The cheerfully inane comedy Connie and Carla all but suffocates beneath a high-stepping, show-stopping, ear-splitting deluge of musical theater staples, from "Cats" to "Oklahoma!," "Jesus Christ Superstar" to "Fiddler on the Roof."
Has laugh-out-loud moments of inspired idiocy. The problem is that this one-joke skit (done first and better by Britain's Ali G) has been given the Hamburger Helper treatment and stretched to feature length.
The worst crime perpetrated in the Swiss-cheese screenplay by Gerald Di Pego ("Angel Eyes") is the cynical use of a mother's love for her child as a plot device for an intelligence-insulting sci-fi dud.
The cheap-looking special effects, embarrassingly clunky attempts at humor and one-dimensional characters are bad enough, but the PG-rated movie's most offensive crime is its uncomfortably lewd interactions between adults and kids.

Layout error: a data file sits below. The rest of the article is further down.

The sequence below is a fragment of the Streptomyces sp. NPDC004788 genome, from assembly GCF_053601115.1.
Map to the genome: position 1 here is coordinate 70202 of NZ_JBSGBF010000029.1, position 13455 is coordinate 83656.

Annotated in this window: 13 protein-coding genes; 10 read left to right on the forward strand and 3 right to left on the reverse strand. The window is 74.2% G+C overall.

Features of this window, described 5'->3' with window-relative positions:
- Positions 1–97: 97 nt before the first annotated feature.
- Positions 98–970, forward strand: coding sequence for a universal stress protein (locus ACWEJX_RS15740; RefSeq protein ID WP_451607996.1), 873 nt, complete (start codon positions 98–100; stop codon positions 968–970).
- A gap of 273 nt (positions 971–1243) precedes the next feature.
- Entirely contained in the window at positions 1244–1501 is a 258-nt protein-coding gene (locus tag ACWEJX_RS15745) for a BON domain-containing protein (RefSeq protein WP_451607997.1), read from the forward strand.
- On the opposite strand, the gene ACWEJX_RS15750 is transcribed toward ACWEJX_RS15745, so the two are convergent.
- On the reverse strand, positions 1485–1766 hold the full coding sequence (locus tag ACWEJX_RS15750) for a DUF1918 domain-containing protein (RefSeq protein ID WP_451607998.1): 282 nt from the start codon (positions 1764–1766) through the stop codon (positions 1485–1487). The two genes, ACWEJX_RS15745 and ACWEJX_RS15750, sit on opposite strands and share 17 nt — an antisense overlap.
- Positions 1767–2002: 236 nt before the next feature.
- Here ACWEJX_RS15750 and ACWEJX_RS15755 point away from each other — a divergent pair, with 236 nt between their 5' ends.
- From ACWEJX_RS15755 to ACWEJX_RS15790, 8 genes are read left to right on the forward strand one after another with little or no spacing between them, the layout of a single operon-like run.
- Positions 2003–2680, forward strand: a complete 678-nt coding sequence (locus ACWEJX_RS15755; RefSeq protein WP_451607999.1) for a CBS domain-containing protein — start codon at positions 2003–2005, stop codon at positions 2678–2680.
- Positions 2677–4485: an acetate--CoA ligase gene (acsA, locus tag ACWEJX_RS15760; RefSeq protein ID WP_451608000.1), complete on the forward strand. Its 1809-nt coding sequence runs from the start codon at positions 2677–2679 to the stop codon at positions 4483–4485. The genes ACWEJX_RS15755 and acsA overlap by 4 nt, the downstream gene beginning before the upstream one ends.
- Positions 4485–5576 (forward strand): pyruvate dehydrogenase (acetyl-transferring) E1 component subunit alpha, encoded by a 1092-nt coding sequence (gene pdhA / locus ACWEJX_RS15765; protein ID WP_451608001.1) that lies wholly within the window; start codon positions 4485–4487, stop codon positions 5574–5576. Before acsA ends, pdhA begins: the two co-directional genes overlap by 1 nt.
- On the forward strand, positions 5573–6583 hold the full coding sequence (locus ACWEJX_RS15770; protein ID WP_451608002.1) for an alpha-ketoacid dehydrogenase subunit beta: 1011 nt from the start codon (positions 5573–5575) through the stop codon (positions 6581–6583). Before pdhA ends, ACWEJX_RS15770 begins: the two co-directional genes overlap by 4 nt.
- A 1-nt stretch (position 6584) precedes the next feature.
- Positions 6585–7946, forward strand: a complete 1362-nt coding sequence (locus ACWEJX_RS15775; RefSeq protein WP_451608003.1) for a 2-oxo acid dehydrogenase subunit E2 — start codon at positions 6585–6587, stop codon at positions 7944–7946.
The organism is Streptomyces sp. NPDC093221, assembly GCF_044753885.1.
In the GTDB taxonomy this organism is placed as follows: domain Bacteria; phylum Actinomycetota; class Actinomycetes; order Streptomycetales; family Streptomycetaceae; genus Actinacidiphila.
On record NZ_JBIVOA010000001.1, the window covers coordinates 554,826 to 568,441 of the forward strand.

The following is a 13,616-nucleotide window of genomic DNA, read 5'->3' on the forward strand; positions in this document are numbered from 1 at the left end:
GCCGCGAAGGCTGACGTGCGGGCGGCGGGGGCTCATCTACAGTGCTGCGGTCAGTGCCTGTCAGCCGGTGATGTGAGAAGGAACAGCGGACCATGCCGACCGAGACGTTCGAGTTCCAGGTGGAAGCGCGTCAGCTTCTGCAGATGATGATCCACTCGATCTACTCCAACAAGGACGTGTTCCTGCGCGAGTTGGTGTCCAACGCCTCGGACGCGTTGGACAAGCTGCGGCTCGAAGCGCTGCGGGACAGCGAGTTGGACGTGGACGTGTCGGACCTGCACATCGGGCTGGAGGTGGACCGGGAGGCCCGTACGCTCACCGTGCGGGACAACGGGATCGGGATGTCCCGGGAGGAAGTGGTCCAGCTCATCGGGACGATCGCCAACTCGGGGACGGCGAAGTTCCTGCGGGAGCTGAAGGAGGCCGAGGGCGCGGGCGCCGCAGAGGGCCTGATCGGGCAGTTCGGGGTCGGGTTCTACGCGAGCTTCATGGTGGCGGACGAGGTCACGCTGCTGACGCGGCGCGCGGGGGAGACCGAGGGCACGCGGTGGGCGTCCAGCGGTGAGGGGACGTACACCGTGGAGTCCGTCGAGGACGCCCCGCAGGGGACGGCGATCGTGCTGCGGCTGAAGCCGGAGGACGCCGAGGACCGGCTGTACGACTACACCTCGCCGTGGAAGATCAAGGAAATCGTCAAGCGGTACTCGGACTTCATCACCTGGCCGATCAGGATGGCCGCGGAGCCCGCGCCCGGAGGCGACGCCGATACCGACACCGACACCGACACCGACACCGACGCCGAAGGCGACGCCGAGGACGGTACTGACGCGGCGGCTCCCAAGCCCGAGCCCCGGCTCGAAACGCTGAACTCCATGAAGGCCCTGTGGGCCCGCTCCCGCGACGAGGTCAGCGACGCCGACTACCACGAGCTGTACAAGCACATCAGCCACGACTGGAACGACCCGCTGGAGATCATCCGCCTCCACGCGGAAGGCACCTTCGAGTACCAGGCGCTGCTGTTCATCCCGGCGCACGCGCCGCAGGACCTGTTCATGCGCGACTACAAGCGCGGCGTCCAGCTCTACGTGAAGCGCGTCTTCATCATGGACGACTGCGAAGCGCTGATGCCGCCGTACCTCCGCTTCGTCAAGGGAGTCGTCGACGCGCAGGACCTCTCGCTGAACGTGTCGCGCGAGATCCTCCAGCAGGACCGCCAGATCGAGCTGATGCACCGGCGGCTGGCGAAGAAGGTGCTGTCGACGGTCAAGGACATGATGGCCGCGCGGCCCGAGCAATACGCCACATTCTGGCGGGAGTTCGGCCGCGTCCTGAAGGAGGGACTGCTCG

They resort too often to infantile flatulence jokes and fairly obvious gags about errant G-strings, with the anorexic plot culminating in the brothers having - yawn - learned to respect women's feelings.
The only feeling the character seems capable of is lust -- and when he hits on the male nurse looking after his newborn baby in the hospital, this hollow, unfunny "comedy" moves from merely tedious to nasty.
Stevens has a keen sense of the absurd, but the whole thing is too forced - and his use of "rotomation" (last used in Richard Linklater's "Waking Life") to give a Timothy Leary-swirl to key dramatic moments winds up looking incongruous.